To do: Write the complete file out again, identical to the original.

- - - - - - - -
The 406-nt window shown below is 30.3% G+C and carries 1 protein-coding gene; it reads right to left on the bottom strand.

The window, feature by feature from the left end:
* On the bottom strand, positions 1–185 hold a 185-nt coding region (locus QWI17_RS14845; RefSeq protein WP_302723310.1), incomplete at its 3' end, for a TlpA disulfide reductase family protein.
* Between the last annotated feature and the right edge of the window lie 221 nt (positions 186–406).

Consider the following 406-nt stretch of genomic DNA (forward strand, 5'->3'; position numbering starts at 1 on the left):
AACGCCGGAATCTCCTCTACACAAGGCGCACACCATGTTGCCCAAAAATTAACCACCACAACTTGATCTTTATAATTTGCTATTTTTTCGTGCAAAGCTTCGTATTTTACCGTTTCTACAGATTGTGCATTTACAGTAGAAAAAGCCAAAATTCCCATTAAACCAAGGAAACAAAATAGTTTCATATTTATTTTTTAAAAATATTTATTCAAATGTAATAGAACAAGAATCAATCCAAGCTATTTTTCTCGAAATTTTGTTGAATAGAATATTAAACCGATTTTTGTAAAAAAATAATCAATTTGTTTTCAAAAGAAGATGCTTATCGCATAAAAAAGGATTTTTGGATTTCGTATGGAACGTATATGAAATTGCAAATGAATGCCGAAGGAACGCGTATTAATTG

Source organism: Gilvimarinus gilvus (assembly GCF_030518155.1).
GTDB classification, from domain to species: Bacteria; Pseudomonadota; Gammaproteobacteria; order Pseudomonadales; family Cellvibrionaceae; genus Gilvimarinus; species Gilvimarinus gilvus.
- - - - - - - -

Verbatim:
The 406-nt window shown below is 30.3% G+C and carries 1 protein-coding gene; it reads right to left on the bottom strand.

The window, feature by feature from the left end:
* On the bottom strand, positions 1–185 hold a 185-nt coding region (locus QWI17_RS14845; RefSeq protein WP_302723310.1), incomplete at its 3' end, for a TlpA disulfide reductase family protein.
* Between the last annotated feature and the right edge of the window lie 221 nt (positions 186–406).

Consider the following 406-nt stretch of genomic DNA (forward strand, 5'->3'; position numbering starts at 1 on the left):
AACGCCGGAATCTCCTCTACACAAGGCGCACACCATGTTGCCCAAAAATTAACCACCACAACTTGATCTTTATAATTTGCTATTTTTTCGTGCAAAGCTTCGTATTTTACCGTTTCTACAGATTGTGCATTTACAGTAGAAAAAGCCAAAATTCCCATTAAACCAAGGAAACAAAATAGTTTCATATTTATTTTTTAAAAATATTTATTCAAATGTAATAGAACAAGAATCAATCCAAGCTATTTTTCTCGAAATTTTGTTGAATAGAATATTAAACCGATTTTTGTAAAAAAATAATCAATTTGTTTTCAAAAGAAGATGCTTATCGCATAAAAAAGGATTTTTGGATTTCGTATGGAACGTATATGAAATTGCAAATGAATGCCGAAGGAACGCGTATTAATTG

Source organism: Gilvimarinus gilvus (assembly GCF_030518155.1).
GTDB classification, from domain to species: Bacteria; Pseudomonadota; Gammaproteobacteria; order Pseudomonadales; family Cellvibrionaceae; genus Gilvimarinus; species Gilvimarinus gilvus.